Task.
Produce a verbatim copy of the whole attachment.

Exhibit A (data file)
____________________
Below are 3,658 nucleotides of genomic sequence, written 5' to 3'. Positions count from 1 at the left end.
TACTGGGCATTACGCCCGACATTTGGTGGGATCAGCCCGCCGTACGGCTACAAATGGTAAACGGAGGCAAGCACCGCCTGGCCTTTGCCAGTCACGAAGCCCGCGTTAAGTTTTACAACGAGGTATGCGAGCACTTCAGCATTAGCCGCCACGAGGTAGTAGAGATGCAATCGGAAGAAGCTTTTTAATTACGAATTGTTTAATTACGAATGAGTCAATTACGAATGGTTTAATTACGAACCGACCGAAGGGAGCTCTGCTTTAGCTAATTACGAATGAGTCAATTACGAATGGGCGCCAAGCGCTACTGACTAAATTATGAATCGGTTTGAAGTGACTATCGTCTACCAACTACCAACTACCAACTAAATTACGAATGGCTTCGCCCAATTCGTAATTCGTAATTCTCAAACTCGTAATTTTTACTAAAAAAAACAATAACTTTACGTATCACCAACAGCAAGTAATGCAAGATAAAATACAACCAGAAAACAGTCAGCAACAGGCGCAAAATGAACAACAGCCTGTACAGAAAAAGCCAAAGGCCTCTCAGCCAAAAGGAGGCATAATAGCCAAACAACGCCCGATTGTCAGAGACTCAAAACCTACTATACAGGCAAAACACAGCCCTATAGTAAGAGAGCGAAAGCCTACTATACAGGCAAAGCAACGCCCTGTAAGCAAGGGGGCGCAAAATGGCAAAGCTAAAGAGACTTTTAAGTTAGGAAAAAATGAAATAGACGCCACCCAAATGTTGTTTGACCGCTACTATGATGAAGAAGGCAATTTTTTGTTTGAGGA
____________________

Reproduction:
Below are 3,658 nucleotides of genomic sequence, written 5' to 3'. Positions count from 1 at the left end.
TACTGGGCATTACGCCCGACATTTGGTGGGATCAGCCCGCCGTACGGCTACAAATGGTAAACGGAGGCAAGCACCGCCTGGCCTTTGCCAGTCACGAAGCCCGCGTTAAGTTTTACAACGAGGTATGCGAGCACTTCAGCATTAGCCGCCACGAGGTAGTAGAGATGCAATCGGAAGAAGCTTTTTAATTACGAATTGTTTAATTACGAATGAGTCAATTACGAATGGTTTAATTACGAACCGACCGAAGGGAGCTCTGCTTTAGCTAATTACGAATGAGTCAATTACGAATGGGCGCCAAGCGCTACTGACTAAATTATGAATCGGTTTGAAGTGACTATCGTCTACCAACTACCAACTACCAACTAAATTACGAATGGCTTCGCCCAATTCGTAATTCGTAATTCTCAAACTCGTAATTTTTACTAAAAAAAACAATAACTTTACGTATCACCAACAGCAAGTAATGCAAGATAAAATACAACCAGAAAACAGTCAGCAACAGGCGCAAAATGAACAACAGCCTGTACAGAAAAAGCCAAAGGCCTCTCAGCCAAAAGGAGGCATAATAGCCAAACAACGCCCGATTGTCAGAGACTCAAAACCTACTATACAGGCAAAACACAGCCCTATAGTAAGAGAGCGAAAGCCTACTATACAGGCAAAGCAACGCCCTGTAAGCAAGGGGGCGCAAAATGGCAAAGCTAAAGAGACTTTTAAGTTAGGAAAAAATGAAATAGACGCCACCCAAATGTTGTTTGACCGCTACTATGATGAAGAAGGCAATTTTTTGTTTGAGGA